Rounding Up Reaction to Pete Carroll's Decision to Run Up the Score, Again

Gary Davenport@@IDPSharksNFL AnalystDecember 16, 2012

SEATTLE, WA - DECEMBER 09: Head coach Pete Carroll of the Seattle Seahawks looks on against the Arizona Cardinals at CenturyLink Field on December 9, 2012 in Seattle, Washington. (Photo by Otto Greule Jr/Getty Images)
Otto Greule Jr/Getty Images

For the first time since 1950 a National Football League team has scored 50 points for the second consecutive week, but something tells me that the last time it happened there wasn't an immediate social media backlash.

For the second straight week Seattle Seahawks head coach Pete Carroll made a rather dubious play call in the middle of a rout. In Sunday's dismantling of the Buffalo Bills the Seahawks ran a fake punt play when they were up 30 points in the fourth quarter.

The play resulted in a long gain, but it came on the heels of last week's decision to throw deep on fourth down up 50. Neither of Carroll's decisions can exactly be hailed as a sterling example of 21st-Century sportsmanship.


Trying to win over those AP voters RT @willbrinson: Pete Carroll = the real Bob Belichick

— Ian Rapoport (@RapSheet) December 16, 2012




Pete Carroll is the guy who doesn't accept "friendly quits" on #Madden.#Seahawks #Bills

— Robert Flores (@RoFloESPN) December 16, 2012



OK, so maybe Pete Carroll actually is a sterling example of 21st-Century sportsmanship, and while he may be in the minority on the subject, Bleacher Report's own Josh Zerkle kind of likes it.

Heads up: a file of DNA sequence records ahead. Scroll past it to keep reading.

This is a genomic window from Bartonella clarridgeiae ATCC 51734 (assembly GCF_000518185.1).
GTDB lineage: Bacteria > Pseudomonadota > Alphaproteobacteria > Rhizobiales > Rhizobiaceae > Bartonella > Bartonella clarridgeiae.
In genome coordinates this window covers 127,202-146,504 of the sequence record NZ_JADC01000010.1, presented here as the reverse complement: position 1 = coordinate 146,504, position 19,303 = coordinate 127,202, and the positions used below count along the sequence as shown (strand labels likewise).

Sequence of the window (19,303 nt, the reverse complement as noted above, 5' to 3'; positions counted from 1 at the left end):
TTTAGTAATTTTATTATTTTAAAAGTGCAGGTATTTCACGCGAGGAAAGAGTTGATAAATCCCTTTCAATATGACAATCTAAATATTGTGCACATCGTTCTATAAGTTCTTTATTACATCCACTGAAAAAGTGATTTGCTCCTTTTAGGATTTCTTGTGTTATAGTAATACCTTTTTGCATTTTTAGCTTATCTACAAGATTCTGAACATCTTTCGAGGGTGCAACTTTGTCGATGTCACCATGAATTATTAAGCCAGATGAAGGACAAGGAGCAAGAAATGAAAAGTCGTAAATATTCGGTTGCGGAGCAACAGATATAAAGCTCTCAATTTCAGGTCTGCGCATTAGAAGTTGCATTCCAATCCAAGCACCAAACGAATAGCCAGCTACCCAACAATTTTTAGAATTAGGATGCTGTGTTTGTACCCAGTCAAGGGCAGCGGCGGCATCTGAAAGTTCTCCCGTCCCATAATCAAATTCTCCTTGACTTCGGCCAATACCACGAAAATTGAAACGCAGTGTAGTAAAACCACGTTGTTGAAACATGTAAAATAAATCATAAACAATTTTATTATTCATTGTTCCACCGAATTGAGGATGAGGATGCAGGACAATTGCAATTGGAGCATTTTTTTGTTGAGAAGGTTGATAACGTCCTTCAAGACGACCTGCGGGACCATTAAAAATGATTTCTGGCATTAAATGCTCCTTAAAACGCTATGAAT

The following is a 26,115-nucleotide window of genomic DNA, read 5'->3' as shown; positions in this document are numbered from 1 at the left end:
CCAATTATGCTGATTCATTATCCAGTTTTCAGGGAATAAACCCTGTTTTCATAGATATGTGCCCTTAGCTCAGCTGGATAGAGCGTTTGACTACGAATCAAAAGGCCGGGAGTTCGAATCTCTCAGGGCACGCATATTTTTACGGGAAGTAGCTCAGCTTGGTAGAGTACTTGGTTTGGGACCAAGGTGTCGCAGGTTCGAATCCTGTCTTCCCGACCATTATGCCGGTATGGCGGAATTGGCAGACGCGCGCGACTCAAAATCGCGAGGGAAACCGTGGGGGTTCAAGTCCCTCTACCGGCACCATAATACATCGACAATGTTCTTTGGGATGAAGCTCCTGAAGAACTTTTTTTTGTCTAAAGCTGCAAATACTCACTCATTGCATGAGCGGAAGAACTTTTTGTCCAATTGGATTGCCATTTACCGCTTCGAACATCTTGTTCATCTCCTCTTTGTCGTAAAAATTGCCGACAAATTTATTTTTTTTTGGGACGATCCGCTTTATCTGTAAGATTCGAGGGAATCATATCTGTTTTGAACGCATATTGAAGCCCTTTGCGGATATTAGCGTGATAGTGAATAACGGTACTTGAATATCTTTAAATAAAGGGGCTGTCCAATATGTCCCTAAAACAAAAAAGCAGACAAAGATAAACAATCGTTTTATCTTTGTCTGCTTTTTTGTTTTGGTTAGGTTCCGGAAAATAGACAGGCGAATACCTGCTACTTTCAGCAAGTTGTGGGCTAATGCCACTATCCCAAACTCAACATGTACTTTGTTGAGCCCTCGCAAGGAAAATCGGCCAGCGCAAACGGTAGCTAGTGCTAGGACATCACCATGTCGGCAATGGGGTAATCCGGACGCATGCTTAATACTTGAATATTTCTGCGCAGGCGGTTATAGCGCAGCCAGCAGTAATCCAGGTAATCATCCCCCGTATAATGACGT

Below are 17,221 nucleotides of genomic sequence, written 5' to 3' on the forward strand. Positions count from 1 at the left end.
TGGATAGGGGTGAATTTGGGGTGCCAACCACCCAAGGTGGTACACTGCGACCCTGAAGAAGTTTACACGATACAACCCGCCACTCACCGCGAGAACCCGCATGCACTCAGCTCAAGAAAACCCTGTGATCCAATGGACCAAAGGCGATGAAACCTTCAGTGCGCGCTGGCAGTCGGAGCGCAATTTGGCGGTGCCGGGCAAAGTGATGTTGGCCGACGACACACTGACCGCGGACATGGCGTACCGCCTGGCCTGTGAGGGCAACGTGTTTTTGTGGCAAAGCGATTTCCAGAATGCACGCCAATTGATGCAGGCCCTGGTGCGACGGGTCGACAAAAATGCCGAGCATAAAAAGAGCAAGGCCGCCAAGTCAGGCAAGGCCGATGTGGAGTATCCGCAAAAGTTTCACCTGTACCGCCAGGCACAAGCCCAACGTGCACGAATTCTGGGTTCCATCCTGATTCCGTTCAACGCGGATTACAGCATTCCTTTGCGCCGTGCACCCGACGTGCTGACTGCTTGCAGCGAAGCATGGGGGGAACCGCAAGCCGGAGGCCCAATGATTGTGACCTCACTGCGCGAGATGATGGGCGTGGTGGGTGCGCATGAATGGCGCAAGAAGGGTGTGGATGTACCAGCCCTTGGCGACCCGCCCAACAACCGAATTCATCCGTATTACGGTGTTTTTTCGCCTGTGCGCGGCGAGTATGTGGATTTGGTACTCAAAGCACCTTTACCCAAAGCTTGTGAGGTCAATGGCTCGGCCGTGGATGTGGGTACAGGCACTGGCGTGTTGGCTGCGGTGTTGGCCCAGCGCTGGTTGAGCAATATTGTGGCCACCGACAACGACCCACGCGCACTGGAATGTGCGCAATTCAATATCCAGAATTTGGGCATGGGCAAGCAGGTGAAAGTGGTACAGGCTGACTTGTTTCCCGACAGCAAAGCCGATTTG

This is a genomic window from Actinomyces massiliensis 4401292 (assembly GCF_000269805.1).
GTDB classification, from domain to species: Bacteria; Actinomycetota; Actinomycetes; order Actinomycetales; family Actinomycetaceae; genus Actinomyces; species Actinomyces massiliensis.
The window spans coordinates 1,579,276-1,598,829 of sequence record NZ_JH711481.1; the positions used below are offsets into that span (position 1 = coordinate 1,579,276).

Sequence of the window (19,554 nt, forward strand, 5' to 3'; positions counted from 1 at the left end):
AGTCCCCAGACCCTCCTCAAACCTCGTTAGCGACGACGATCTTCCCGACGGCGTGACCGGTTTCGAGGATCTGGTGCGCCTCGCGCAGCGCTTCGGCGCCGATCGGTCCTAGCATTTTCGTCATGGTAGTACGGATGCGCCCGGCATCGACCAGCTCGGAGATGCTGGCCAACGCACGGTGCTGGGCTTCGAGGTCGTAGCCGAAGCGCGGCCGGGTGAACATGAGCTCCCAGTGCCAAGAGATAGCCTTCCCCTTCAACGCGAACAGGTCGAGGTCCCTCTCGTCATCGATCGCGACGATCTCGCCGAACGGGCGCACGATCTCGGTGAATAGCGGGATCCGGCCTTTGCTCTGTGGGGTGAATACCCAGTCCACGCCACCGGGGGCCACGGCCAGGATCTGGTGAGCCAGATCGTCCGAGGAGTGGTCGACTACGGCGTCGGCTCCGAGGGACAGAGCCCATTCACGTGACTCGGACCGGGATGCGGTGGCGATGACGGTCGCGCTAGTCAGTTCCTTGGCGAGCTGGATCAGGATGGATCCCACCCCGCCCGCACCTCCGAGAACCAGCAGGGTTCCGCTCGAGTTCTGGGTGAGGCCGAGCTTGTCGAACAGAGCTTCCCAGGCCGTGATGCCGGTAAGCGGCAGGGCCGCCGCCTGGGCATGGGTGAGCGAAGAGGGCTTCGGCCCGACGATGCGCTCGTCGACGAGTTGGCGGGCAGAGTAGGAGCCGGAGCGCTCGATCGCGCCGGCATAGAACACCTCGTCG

And Seattle just ran a fake punt while up 30 points. Pete Carroll might be my new favorite head coach now.

— Josh Zerkle (@PUNTE) December 16, 2012



Listen, I was the first to defend Carroll's decision last week to throw the ball, as there were reserves in the game that could use the reps.

And I suppose you can make the argument that by running the fake punt in that bizarre situation Carroll was trying to put it in future opponents' heads that there isn't a time that he won't consider running the fake.

Sure. Whatever helps you sleep at night.

Simply put, it was what it was. Carroll got caught up in the moment, may well have known about the record and went for the jugular. It doesn't make him Gandhi, but it doesn't exactly make him pure evil either.

Even Carroll himself, after the dust settled, apparently had second thoughts about that particular coaching call, telling Danny O'Neill of the Seattle Times that he "feels bad" about not stopping the fake punt call.

"It was an automatic for us," Carroll said. We looked for it every time we were going to punt, and it was just there. I should have stopped it in the sense that it looked bad."

See, at least he sort of feels bad for a second. What more can you ask?